166 — PiaF: A Tool for Augmented Piano Performance Using Gesture Variation Following

Van Zandt-Escobar, Caramiaux, & Tanaka (http://www.nime.org/proceedings/2014/nime2014_511.pdf)

Read on 02 February 2018
#piano  #music  #augmentation  #machine-learning  #gesture-recognition  #gvf 

I read a review yesterday about robotic musical cooperation. One technology mentioned in that paper was PiaF, a tool that enables pianists to augment their performance by signaling with gestures. This system uses a Kinect to track gestures which are used first to train a model to recognize movements. Then, later movements are recognized automatically and are translated into audio outputs.

The authors group gestures performed by a musician during performance into two main categories: Expressive gestures, such as tapping a foot, are ancillary, and do not create music. Musical gestures, such as pressing a key, are directly tied to musical production.

The PiaF system itself reads gestures with a Kinect system and translates them into semantic meaning using a Gesture Variation Follower (GVF), a system that tracks gestures in realtime. These results are fed into an audio processor which constucts parameters for musical synthesis. In particular, PiaF maps gestures to playback of prerecorded MIDI, taking care to scrub through the playing of the file in time with the gesture timing.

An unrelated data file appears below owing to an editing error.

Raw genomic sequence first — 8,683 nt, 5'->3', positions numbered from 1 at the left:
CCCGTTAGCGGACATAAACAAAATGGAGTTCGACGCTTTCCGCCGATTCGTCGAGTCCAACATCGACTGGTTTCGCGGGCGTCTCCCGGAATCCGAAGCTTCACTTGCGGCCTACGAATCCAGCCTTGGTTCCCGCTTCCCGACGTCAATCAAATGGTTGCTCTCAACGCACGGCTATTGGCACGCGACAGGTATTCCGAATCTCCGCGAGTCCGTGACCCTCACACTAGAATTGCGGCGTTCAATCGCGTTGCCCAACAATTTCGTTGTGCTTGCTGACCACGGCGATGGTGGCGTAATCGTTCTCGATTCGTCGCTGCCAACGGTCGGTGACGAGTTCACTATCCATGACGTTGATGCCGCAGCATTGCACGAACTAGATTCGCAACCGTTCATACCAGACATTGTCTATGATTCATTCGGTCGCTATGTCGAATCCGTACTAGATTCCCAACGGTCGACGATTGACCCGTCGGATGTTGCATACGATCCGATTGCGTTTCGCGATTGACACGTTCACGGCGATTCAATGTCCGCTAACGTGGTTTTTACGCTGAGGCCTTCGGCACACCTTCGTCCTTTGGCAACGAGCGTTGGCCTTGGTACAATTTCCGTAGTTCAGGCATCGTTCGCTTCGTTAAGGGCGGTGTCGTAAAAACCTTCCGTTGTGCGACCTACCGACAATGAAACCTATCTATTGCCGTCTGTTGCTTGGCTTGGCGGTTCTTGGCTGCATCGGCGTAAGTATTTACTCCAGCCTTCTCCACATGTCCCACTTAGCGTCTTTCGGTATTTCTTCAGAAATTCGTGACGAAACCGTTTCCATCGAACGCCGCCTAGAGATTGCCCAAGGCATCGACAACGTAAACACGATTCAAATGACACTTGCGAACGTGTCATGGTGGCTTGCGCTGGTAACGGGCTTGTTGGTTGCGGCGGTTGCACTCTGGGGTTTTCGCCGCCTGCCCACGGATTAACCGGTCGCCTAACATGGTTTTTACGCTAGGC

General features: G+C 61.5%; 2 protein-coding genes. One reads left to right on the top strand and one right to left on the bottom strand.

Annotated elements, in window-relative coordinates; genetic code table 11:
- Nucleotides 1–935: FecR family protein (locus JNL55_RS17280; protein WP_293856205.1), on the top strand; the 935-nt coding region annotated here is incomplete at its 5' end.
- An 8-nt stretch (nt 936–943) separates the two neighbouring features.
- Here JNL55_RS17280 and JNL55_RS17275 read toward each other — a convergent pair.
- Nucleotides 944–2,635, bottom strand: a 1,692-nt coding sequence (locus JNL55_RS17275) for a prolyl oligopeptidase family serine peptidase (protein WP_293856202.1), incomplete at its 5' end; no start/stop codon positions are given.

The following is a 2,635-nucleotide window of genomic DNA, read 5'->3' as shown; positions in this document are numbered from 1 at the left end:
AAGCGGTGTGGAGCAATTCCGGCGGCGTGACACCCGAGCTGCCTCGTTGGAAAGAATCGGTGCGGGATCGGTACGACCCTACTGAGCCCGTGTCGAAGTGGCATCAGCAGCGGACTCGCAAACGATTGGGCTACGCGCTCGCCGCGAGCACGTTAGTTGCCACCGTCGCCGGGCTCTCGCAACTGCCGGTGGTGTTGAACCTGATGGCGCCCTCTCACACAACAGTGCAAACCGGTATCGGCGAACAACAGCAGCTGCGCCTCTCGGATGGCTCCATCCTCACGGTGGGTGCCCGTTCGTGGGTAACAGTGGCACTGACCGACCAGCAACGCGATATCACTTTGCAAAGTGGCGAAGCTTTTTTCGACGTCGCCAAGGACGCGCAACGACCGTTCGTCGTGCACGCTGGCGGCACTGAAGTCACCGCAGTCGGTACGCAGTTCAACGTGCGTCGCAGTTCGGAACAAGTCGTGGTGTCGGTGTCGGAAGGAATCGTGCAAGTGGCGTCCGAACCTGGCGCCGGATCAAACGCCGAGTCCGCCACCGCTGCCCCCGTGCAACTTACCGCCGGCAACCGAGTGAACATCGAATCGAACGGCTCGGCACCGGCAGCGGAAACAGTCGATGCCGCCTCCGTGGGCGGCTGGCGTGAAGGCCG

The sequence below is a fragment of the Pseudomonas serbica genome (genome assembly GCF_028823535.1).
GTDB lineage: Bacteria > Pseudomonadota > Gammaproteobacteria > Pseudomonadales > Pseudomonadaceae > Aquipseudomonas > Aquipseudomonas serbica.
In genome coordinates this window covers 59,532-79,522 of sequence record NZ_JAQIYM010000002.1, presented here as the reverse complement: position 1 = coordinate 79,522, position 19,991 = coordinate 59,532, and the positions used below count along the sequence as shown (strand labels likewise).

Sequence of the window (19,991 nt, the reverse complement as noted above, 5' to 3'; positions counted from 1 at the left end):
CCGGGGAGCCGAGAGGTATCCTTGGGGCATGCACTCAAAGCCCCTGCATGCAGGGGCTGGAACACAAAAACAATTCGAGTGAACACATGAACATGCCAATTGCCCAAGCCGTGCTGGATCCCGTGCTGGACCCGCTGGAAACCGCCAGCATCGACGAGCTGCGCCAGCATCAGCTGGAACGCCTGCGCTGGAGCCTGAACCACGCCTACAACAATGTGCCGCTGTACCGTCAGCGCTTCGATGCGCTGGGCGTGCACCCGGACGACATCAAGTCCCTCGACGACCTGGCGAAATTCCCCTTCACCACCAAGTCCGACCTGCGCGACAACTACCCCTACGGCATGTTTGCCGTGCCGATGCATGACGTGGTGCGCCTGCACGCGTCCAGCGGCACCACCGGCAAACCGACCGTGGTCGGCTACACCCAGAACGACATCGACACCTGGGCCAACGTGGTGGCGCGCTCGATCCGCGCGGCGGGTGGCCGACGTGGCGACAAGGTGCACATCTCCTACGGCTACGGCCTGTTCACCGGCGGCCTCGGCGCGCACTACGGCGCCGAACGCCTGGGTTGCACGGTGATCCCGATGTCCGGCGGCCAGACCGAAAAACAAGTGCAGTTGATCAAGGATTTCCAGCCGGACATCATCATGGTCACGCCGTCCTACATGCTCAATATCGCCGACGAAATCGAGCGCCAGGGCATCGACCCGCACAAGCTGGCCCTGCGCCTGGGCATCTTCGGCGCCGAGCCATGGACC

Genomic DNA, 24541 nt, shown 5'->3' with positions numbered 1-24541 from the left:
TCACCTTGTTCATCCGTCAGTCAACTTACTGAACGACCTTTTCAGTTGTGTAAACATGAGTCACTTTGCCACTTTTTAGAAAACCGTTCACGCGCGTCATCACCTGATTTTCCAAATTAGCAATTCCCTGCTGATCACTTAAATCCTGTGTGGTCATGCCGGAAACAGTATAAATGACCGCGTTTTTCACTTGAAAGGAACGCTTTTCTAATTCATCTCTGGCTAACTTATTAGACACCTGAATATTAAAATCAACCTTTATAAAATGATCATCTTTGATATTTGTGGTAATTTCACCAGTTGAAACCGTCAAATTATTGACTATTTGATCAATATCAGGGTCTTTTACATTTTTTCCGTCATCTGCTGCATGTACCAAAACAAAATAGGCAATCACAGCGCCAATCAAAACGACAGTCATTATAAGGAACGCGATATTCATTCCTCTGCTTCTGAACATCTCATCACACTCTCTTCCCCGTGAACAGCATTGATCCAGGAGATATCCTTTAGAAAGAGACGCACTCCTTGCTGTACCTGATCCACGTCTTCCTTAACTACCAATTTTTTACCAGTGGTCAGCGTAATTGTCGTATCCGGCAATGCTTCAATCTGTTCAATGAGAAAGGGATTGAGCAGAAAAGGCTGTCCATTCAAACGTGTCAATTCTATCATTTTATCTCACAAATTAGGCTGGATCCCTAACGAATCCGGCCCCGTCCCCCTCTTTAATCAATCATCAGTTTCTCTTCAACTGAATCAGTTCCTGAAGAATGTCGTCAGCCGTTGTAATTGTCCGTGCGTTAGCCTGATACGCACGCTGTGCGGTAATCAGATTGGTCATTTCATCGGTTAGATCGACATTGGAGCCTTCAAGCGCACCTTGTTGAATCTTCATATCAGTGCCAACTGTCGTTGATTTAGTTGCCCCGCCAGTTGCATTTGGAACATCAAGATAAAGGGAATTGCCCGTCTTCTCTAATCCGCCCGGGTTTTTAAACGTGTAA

It looks like the use of this system is still rather cumbersome, requiring pedal use to indicate that the gesture is being performed (in order to separate discrete gestures). But it shows a lot of promise for future robotic accompaniment, considering that the paper is a lot older (2014) than I realized when I began reading.